I know I wrote yesterday that I was packing up my ‘election night’ tracking desk, having already called the outcome. However curiosity as to how the remaining ‘hot seats’ were tracking got the better of me this evening. So I pulled the election desk out of the cupboard and did some quick analysis on the latest tally numbers to see how close we are to knowing where those remaining few seats are going to fall. Here’s the post-script to my final update for those still following…
I’m calling both Melbourne Ports and Hindmarsh for the ALP. (I’m late to the party on Melbourne Ports – others called it a few days ago, but due to one in three votes being cast as declaration votes rather than on polling day, and the strong swing to the LNP in postal votes, I held off calling it until now.)
To my mind, there are now only four seats where I believe the outcome is uncertain – Capricornia, Cowan, Flynn and Herbert. Based on my projections, both Capricornia and Flynn will most likely go to the LNP – but the margin is still close enough not to be able to call these as any more than ‘likely’.
That leaves Herbert and Cowan. According to my calculations, it’s more probable that they will go to the LNP than to Labor – BUT the projected margin is so tight, it could still go either way. Of the two really tight seats – both won by the LNP in 2013 – Herbert is the seat Labor are most likely to steal.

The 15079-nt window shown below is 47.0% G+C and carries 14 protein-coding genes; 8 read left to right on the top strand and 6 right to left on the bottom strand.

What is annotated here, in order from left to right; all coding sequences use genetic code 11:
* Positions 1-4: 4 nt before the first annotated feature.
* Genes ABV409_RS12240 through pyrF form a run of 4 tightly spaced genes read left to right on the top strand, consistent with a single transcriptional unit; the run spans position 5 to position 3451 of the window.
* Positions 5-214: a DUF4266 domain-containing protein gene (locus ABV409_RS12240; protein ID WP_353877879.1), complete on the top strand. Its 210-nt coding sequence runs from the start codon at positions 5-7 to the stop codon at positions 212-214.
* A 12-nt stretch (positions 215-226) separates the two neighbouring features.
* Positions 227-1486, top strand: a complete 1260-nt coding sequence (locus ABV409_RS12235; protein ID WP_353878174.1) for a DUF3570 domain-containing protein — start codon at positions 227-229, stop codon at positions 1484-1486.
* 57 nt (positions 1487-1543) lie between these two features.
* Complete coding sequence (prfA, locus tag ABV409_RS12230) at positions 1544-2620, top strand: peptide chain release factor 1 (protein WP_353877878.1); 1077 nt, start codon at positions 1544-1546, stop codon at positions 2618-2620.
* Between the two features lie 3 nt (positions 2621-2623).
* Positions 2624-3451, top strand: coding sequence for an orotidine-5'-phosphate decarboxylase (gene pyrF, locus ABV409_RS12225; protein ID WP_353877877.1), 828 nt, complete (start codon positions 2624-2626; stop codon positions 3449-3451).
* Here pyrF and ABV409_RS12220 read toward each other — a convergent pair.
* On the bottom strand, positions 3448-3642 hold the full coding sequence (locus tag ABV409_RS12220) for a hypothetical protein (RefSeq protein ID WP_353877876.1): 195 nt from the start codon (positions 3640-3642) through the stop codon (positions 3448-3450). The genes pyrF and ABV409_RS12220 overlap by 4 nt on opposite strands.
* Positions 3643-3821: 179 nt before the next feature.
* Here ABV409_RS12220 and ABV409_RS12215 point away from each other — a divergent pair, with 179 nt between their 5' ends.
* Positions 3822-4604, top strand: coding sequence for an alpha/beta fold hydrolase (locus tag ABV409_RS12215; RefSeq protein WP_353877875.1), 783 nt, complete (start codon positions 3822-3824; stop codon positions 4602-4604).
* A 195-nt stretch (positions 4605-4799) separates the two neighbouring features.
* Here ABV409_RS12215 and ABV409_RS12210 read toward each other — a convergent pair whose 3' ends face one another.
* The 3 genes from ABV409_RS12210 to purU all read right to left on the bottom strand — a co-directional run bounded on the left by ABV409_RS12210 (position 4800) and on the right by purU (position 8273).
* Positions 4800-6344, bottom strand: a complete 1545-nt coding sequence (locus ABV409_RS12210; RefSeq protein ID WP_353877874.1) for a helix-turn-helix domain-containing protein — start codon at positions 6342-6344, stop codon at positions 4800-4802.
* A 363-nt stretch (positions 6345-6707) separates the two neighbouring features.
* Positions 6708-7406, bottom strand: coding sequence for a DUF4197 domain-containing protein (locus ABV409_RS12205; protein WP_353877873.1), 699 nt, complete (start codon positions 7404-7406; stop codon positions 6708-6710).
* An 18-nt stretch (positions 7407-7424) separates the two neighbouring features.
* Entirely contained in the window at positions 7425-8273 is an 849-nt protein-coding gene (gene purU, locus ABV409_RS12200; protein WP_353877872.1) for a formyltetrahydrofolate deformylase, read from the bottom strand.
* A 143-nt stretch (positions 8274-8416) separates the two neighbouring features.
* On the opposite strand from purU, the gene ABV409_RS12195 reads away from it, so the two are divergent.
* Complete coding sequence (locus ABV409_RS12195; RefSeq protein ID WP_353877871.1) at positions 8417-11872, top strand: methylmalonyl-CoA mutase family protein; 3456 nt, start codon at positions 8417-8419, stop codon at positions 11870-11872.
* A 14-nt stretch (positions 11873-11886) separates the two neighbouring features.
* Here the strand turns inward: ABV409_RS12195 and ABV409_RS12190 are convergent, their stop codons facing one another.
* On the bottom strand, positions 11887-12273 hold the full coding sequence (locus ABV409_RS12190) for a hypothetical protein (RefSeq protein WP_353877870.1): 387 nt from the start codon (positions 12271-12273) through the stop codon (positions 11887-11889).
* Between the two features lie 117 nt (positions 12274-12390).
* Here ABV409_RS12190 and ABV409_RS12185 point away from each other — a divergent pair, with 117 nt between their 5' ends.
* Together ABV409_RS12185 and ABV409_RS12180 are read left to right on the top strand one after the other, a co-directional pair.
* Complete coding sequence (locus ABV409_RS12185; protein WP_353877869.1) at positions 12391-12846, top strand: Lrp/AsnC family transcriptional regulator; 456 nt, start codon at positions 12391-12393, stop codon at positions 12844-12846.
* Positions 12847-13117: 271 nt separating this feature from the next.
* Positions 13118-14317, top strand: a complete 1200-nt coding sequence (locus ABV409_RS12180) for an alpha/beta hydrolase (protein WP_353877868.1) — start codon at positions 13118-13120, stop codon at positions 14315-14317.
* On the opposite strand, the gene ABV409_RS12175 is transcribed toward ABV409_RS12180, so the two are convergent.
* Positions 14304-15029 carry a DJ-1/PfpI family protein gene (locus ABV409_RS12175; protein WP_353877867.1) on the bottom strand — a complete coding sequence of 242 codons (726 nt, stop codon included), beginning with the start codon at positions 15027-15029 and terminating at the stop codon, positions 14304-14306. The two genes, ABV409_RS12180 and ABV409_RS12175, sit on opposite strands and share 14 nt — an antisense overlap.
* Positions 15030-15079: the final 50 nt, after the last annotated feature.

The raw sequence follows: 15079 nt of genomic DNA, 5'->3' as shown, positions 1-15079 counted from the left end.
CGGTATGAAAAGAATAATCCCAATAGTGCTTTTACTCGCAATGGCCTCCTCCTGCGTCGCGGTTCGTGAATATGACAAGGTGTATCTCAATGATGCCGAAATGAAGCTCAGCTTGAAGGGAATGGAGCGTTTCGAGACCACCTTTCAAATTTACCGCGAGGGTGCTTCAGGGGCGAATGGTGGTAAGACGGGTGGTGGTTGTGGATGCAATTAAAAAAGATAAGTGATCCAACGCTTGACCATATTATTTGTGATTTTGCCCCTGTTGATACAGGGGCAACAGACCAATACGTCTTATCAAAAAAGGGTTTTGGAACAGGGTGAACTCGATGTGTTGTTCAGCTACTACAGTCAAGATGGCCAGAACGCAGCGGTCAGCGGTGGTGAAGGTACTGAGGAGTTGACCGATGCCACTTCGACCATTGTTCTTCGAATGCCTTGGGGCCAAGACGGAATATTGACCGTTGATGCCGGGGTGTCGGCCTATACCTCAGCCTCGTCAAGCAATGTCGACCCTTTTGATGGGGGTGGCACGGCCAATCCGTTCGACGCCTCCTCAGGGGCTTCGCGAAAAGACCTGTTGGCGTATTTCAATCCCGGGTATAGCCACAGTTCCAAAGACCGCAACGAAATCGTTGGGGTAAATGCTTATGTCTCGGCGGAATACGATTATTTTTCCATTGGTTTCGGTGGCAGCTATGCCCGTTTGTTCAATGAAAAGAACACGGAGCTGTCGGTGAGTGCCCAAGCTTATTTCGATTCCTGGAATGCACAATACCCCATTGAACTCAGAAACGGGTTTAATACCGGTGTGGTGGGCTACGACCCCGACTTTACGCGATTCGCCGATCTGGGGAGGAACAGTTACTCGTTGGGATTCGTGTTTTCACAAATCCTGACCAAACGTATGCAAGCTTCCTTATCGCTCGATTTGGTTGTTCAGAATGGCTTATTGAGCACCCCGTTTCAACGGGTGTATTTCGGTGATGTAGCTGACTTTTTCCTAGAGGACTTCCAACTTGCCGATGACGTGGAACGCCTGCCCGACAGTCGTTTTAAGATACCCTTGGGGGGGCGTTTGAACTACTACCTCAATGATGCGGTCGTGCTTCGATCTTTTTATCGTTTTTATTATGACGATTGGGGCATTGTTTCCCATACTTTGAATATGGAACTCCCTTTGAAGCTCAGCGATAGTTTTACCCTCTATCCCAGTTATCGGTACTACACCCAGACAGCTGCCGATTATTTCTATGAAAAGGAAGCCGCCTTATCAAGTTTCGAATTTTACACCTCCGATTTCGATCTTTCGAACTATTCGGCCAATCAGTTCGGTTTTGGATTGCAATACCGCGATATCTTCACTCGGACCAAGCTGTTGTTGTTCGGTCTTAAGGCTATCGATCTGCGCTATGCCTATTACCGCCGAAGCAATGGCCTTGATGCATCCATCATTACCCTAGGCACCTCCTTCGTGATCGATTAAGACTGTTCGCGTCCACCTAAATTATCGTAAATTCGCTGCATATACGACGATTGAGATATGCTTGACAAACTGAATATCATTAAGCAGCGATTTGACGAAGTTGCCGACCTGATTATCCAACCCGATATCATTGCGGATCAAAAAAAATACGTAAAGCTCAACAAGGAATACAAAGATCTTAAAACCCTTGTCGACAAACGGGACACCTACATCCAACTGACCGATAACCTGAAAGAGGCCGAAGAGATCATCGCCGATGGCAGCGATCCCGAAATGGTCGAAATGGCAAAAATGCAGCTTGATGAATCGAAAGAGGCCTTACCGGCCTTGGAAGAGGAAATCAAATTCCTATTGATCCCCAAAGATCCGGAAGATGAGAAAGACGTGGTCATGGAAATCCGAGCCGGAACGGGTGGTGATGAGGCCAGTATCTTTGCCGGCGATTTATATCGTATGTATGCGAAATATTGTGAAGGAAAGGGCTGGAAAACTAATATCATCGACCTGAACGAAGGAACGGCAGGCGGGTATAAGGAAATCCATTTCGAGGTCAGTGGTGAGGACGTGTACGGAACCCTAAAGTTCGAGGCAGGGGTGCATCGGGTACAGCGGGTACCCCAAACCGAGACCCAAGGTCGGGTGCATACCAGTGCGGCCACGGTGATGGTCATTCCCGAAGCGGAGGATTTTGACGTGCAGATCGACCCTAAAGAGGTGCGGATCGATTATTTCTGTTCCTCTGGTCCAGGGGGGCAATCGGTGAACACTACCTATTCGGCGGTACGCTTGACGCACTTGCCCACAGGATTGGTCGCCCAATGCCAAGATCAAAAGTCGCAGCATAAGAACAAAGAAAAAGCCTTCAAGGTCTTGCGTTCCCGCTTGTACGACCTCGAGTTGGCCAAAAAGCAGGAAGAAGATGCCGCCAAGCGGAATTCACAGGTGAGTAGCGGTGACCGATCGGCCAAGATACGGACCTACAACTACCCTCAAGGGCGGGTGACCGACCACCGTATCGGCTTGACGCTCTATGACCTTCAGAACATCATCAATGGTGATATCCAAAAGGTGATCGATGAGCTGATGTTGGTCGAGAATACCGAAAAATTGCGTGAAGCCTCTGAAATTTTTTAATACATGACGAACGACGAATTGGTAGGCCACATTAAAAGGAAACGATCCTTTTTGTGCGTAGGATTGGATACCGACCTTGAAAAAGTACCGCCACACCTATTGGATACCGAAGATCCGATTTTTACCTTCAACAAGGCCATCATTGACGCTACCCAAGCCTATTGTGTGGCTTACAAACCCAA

Taking these latest numbers into account, my Balance of Power meter now shows:
- 74 certain seats for the LNP with two seats highly likely to go their way, and a further two seats that are too close to call for either the LNP or Labor;
- 67 certain seats for the ALP with the 2 extra seats noted above as outside chances; and
- 5 seats to Minor Parties/Independents (Katter, Greens, NXT, McGowan and Wilkie).
In the end – as I said in my update yesterday – regardless of how the remaining four ‘hot seats’ fall out, the LNP will be able to form government – and most likely a majority one, albeit with the tightest of tight margins and a hostile Senate.
Here’s my latest Balance of Power Meter:
(If you’re interested in seeing earlier updates and a description of the difference between Decider and safe seats, see my earlier post. )
Is this setting the tone for the next three years?
I guess it makes sense that the aftermath of the second longest election campaign in Australian history would be a fortnight-long election tally – which is likely how long it will be before the final outcome for our House of Representatives is pronounced by the AEC. But you have to wonder whether this is just the way things are going to be for the next three years – glacially slow, but without the ‘steady’.
Buckle in for an interesting three years folks.